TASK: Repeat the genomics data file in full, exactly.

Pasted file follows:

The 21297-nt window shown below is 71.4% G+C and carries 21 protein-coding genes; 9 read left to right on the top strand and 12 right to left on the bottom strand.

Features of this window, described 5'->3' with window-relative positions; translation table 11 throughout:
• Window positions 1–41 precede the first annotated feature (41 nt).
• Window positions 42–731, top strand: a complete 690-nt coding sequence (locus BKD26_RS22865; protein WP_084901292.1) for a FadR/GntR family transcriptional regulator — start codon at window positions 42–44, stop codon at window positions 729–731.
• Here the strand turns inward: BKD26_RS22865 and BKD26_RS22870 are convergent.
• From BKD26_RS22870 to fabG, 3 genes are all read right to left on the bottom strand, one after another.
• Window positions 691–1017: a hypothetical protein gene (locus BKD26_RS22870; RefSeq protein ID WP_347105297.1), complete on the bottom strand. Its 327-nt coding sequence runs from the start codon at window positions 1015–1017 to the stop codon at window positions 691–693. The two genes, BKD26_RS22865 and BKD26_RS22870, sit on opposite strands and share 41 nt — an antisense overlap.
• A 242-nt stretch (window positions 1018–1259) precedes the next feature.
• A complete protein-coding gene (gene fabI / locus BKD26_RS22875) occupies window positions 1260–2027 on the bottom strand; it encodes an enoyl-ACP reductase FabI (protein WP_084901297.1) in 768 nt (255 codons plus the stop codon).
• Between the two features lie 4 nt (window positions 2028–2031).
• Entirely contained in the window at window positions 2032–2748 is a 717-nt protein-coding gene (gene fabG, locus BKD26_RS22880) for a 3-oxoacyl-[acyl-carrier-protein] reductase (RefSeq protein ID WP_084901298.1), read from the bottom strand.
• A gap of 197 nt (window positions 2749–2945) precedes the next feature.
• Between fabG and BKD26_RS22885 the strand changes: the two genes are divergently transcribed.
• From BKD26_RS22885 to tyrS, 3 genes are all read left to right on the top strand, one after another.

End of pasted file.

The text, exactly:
The 21297-nt window shown below is 71.4% G+C and carries 21 protein-coding genes; 9 read left to right on the top strand and 12 right to left on the bottom strand.

Features of this window, described 5'->3' with window-relative positions; translation table 11 throughout:
• Window positions 1–41 precede the first annotated feature (41 nt).
• Window positions 42–731, top strand: a complete 690-nt coding sequence (locus BKD26_RS22865; protein WP_084901292.1) for a FadR/GntR family transcriptional regulator — start codon at window positions 42–44, stop codon at window positions 729–731.
• Here the strand turns inward: BKD26_RS22865 and BKD26_RS22870 are convergent.
• From BKD26_RS22870 to fabG, 3 genes are all read right to left on the bottom strand, one after another.
• Window positions 691–1017: a hypothetical protein gene (locus BKD26_RS22870; RefSeq protein ID WP_347105297.1), complete on the bottom strand. Its 327-nt coding sequence runs from the start codon at window positions 1015–1017 to the stop codon at window positions 691–693. The two genes, BKD26_RS22865 and BKD26_RS22870, sit on opposite strands and share 41 nt — an antisense overlap.
• A 242-nt stretch (window positions 1018–1259) precedes the next feature.
• A complete protein-coding gene (gene fabI / locus BKD26_RS22875) occupies window positions 1260–2027 on the bottom strand; it encodes an enoyl-ACP reductase FabI (protein WP_084901297.1) in 768 nt (255 codons plus the stop codon).
• Between the two features lie 4 nt (window positions 2028–2031).
• Entirely contained in the window at window positions 2032–2748 is a 717-nt protein-coding gene (gene fabG, locus BKD26_RS22880) for a 3-oxoacyl-[acyl-carrier-protein] reductase (RefSeq protein ID WP_084901298.1), read from the bottom strand.
• A gap of 197 nt (window positions 2749–2945) precedes the next feature.
• Between fabG and BKD26_RS22885 the strand changes: the two genes are divergently transcribed.
• From BKD26_RS22885 to tyrS, 3 genes are all read left to right on the top strand, one after another.